Being back in western Canada is all about visiting family and friends. My first stop was in Edmonton where I spent a few days visiting my sisters Phyllis and Lori, along with other family members, such as my favourite niece Shirley. The stop also included installing new tires on my bike and having it serviced at one of the local Harley dealers….and yes they have “oil field” service rates…ouch!
From there my intention was to ride just south of the Yukon border, where my Dad rests. Given the current situation with a number of major forest fires in the area I reluctantly left my bike in Edmonton in safe keeping at my sister’s and instead rented a car to make the trip. In hindsight it was a wise choice as I’m currently in norther BC and the Alaska Highway is closed to the south of me preventing my return – stay tuned as that’s another post!
When I left Edmonton I headed north to Dawson Creek, BC where you can find the start of the legendary Alaska Highway.
The Historical Alaska Highway was built during World War II as a way of connecting Alaska with the rest of the United States in a joint effort to protect both Canada and the US after the invasion of Pearl Harbour by the Japanese. The highway begins in Dawson Creek, BC and continues into Alaska via Whitehorse in the Yukon. It was built between 1942 and 1948 and originally was about 2,700 km (1,700 mi) in length. Since that time the road continues to undergo constant reconstruction and is now just over 2200 km (1,400 mi) long. The legendary highway was known for being a rough, challenging drive, however it is now paved and continues to be straightened.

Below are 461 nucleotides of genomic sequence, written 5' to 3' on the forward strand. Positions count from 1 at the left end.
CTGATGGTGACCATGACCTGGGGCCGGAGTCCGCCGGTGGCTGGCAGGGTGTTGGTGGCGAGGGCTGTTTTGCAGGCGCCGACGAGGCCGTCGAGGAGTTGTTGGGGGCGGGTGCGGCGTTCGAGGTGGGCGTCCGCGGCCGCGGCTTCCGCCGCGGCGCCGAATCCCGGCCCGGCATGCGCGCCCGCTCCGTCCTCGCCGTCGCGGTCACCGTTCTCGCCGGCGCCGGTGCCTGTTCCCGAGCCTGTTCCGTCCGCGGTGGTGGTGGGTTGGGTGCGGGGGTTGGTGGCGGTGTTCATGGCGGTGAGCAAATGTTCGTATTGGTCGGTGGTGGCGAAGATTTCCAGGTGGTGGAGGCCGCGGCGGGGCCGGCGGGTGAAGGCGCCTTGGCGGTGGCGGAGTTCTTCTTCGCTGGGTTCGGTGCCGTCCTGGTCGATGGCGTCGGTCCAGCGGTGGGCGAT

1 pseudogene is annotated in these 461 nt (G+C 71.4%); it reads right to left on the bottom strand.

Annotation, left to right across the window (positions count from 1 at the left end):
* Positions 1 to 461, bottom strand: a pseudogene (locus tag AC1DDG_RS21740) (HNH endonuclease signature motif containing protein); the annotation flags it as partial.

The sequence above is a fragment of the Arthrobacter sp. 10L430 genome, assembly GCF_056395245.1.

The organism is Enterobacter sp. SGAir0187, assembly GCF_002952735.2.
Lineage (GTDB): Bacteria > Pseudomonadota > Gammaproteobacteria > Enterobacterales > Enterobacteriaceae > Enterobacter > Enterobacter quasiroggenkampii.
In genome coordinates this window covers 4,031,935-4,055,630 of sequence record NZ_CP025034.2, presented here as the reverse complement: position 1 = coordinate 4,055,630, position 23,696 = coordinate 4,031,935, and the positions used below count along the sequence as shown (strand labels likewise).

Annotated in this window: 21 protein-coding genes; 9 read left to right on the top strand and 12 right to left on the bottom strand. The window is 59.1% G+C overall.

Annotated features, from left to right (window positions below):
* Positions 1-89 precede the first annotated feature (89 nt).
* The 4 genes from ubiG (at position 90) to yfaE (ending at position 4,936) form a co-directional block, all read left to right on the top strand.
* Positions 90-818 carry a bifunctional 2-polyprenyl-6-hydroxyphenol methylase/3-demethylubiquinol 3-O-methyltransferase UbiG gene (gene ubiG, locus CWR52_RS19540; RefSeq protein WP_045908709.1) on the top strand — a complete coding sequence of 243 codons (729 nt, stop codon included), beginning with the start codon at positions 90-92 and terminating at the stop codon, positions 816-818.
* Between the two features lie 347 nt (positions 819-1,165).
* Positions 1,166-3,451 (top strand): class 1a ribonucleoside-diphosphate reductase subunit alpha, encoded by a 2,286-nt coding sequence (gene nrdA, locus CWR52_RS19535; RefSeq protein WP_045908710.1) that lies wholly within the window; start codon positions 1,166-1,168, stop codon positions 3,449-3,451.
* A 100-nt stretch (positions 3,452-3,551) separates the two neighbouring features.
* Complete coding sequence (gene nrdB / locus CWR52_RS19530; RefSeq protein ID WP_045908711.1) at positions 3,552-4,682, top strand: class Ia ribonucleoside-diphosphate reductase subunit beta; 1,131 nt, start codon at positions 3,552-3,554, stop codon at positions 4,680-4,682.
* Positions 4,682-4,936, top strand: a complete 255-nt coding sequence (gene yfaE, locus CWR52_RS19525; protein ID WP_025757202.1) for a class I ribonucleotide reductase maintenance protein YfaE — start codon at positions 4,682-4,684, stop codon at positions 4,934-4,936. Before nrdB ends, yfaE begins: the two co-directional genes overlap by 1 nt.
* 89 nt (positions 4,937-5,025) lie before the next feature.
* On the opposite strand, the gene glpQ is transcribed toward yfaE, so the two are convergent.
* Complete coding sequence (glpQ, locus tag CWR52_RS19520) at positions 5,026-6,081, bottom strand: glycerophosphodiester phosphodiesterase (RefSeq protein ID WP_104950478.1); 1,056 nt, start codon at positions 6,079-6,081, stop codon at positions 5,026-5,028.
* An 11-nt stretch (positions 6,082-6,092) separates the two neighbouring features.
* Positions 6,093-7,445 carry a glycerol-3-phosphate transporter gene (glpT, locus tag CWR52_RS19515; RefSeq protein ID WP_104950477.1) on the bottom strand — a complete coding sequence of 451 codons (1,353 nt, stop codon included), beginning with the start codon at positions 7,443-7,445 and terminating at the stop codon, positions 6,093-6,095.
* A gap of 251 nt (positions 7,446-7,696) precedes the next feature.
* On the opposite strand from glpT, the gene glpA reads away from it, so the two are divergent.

While passing through Dawson Creek I returned to the location where my career with the Federal Government began over 34 years ago!
During my quick stop in Dawson Creek I did a drive-by past the first house I owned. Yup…it’s a little cutie. It was nice to see that its owners have taken care of her over the years.
I didn’t have much time for visiting on my way up the highway so I’m looking forward to connecting with a few folks in Dawson Creek on my way back to Edmonton where I’ll be picking up my bike.
When leaving Dawson Creek, I deviated from the beaten path and followed the historic route where the original highway had once been in order to visit the first “curved” bridge of its kind which spans the Kistatinaw river located at “Mile 21” on the Historic Alaska Highway.
From here I traveled north towards Fort Nelson where I spent a number of years while growing up. This took me over the Alaska Highway, through Pink Mountain and beyond.
My visit to Fort Nelson, BC was filled rich with memories and is worthy of a post unto itself so stay tuned for my upcoming blog.
Until then be safe and remember that when you smile at life it smiles back at you!